“I was selling TVs,” John says. “I knew I wanted to get into games, though, and at the time BioWare was hiring term testers, which is a contract position in QA.” (That’s Quality Assurance, the folks who track down bugs and other issues.) “I got lucky enough to run into a couple of BioWare people at the store and mentioned that I’d applied. I got an interview, got the job, and I’ve been working at BioWare ever since.”

After a few years in QA, John started working as a cinematic designer on Dragon Age: Origins, which he describes as working with a huge library of animations to put together cinematic scenes. “It’s largely about knowing the animation library well enough to be able to go, ‘Oh, I need someone to walk backwards for three seconds; here’s the animation that does that,’” he says. “So you round up all the appropriate animations and stitch them into a finished scene.”

John remained a cinematic designer through Dragon Age: Inquisition, graduating to lead cinematic designer for Inquisition’s DLC. From there he moved into the narrative director role for the next game, which is more about the story and characters of a game as a whole. “You’re focused on narrative as more of a holistic experience,” as he puts it. And now, as creative director, he takes an even wider view, “keeping an eye on the game, and the franchise, as a whole,” he says, “and making calls about where to focus resources on the project.”


With all this Dragon Age experience, you might expect John feels a strong connection to the series—and you would be correct: When we ask about some memorable moments from his time with BioWare, he goes right to the closing days of Inquisition’s development. “We were finishing out the Redcliffe scenes,” he says, “and one of our audio guys called me down to listen to what he’d been working on. I remember standing there, hearing the theme kick in, and thinking, ‘Oh, wow. We might have something special on our hands here.’ We’d put so much of ourselves into this thing, and it was finally coming together.”

It’s a scene where the player has to decide what their character believes in. And that kind of moment is one of the hallmarks of the series, John says. “Faith is a big theme throughout the games,” he explains. “Not faith in a religious sense, necessarily, but belief in something—whether that something is a wholly unknowable figure, or another person, or even just yourself. And the games look at what happens when that belief is challenged, or completely broken.”

John’s connection to the franchise extends even outside of the games themselves: He contributed to the 2020 short story anthology Dragon Age: Tevinter Nights. So naturally, we had to ask how writing a short story compares to writing on games. “Honestly, both have their own challenges,” he says. “Writing games has to consider interactivity, budget, branching, technical needs…so the actual writing is only a small part of the job. Fiction is easier in that I can write whatever I want because there’s never going to be someone building any of it. But I think you lose a lot of shortcuts that you get in games. Like, I hate writing fight scenes—but in a game, I can say ‘and there should be a fight here’ and I never, ever have to write another fight scene.”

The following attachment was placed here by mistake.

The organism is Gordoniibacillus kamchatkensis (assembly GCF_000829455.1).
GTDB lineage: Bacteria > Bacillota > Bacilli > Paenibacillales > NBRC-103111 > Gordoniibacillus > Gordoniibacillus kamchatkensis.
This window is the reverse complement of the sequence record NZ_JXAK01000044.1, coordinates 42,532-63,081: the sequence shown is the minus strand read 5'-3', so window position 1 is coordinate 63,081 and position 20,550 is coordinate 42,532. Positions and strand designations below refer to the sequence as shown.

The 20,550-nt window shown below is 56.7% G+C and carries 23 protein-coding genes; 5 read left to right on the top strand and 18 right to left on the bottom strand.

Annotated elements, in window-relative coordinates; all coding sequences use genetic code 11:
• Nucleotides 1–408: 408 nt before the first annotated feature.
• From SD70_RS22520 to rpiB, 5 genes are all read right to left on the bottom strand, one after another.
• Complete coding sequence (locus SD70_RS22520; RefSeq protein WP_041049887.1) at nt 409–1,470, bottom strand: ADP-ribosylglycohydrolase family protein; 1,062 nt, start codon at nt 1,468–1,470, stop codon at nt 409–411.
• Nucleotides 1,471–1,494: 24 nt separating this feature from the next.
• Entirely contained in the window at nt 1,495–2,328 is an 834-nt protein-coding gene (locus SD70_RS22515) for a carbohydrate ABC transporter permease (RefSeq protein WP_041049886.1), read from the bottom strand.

There’s a reason Dragon Age makes such an impression even on the people who help make it. “Dragon Age is really about the people,” John says. “The stuff with BioWare games that tends to get referenced the most—the things you hear people bring up time and time again—it’s almost never the big critical-path beats. It’s the character beats, and at their best, those critical-path beats and those character beats become the same thing. It’s about how those characters interact with each other; ‘family is where you find it’ is a pretty core theme for all of our games.”

And John’s introduction to the studio’s own cast of characters was an especially memorable one. “My very first day at BioWare was the day they held the Mass Effect launch party,” he says. “It was at our local science center, and they had the game playable on the planetarium screen! We had the run of the place after hours—it was pretty incredible.” He pauses. “It may have set the bar way too high.”

And what would John be doing if he hadn’t found his way to the studio? “Honestly, I don’t know,” he says. “I nearly ended up working at a paper supply company before I got the job at BioWare, so maybe that? There’s an alternate universe John out there somewhere that’s basically—I want to say Jim from The Office, but I’ll be honest and say Andy—and he’s living that life, and probably making games in his spare time. But it’s hard to imagine, honestly. I’ve been working here for nearly a third of the time I’ve been alive!”

John Epler is the creative director for the Dragon Age franchise. You can find him on Twitter at @eplerjc.